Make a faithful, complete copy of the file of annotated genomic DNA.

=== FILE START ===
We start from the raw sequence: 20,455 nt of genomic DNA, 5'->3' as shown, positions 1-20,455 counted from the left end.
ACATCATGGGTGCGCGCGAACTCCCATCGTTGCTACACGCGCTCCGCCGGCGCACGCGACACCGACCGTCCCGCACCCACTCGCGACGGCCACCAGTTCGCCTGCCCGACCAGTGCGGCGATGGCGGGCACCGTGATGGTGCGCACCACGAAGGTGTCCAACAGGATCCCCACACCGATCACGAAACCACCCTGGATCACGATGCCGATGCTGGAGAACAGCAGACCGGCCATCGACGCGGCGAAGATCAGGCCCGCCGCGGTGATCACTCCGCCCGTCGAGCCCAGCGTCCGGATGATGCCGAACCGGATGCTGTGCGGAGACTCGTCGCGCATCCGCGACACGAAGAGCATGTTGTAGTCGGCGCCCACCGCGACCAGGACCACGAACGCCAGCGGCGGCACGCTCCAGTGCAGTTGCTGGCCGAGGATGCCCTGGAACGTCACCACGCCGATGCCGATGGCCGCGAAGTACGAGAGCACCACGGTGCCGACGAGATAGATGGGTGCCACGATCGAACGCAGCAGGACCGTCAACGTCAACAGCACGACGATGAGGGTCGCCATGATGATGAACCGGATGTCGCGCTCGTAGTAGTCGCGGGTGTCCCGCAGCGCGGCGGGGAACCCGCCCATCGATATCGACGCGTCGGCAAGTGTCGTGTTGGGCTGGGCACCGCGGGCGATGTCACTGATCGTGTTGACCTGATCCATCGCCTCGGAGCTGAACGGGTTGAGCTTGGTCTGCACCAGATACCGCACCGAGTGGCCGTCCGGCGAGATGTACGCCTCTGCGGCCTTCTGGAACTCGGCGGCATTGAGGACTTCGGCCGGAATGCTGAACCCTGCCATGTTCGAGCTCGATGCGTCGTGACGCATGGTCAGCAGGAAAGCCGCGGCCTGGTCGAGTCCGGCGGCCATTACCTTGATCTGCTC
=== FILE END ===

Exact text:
We start from the raw sequence: 20,455 nt of genomic DNA, 5'->3' as shown, positions 1-20,455 counted from the left end.
ACATCATGGGTGCGCGCGAACTCCCATCGTTGCTACACGCGCTCCGCCGGCGCACGCGACACCGACCGTCCCGCACCCACTCGCGACGGCCACCAGTTCGCCTGCCCGACCAGTGCGGCGATGGCGGGCACCGTGATGGTGCGCACCACGAAGGTGTCCAACAGGATCCCCACACCGATCACGAAACCACCCTGGATCACGATGCCGATGCTGGAGAACAGCAGACCGGCCATCGACGCGGCGAAGATCAGGCCCGCCGCGGTGATCACTCCGCCCGTCGAGCCCAGCGTCCGGATGATGCCGAACCGGATGCTGTGCGGAGACTCGTCGCGCATCCGCGACACGAAGAGCATGTTGTAGTCGGCGCCCACCGCGACCAGGACCACGAACGCCAGCGGCGGCACGCTCCAGTGCAGTTGCTGGCCGAGGATGCCCTGGAACGTCACCACGCCGATGCCGATGGCCGCGAAGTACGAGAGCACCACGGTGCCGACGAGATAGATGGGTGCCACGATCGAACGCAGCAGGACCGTCAACGTCAACAGCACGACGATGAGGGTCGCCATGATGATGAACCGGATGTCGCGCTCGTAGTAGTCGCGGGTGTCCCGCAGCGCGGCGGGGAACCCGCCCATCGATATCGACGCGTCGGCAAGTGTCGTGTTGGGCTGGGCACCGCGGGCGATGTCACTGATCGTGTTGACCTGATCCATCGCCTCGGAGCTGAACGGGTTGAGCTTGGTCTGCACCAGATACCGCACCGAGTGGCCGTCCGGCGAGATGTACGCCTCTGCGGCCTTCTGGAACTCGGCGGCATTGAGGACTTCGGCCGGAATGCTGAACCCTGCCATGTTCGAGCTCGATGCGTCGTGACGCATGGTCAGCAGGAAAGCCGCGGCCTGGTCGAGTCCGGCGGCCATTACCTTGATCTGCTC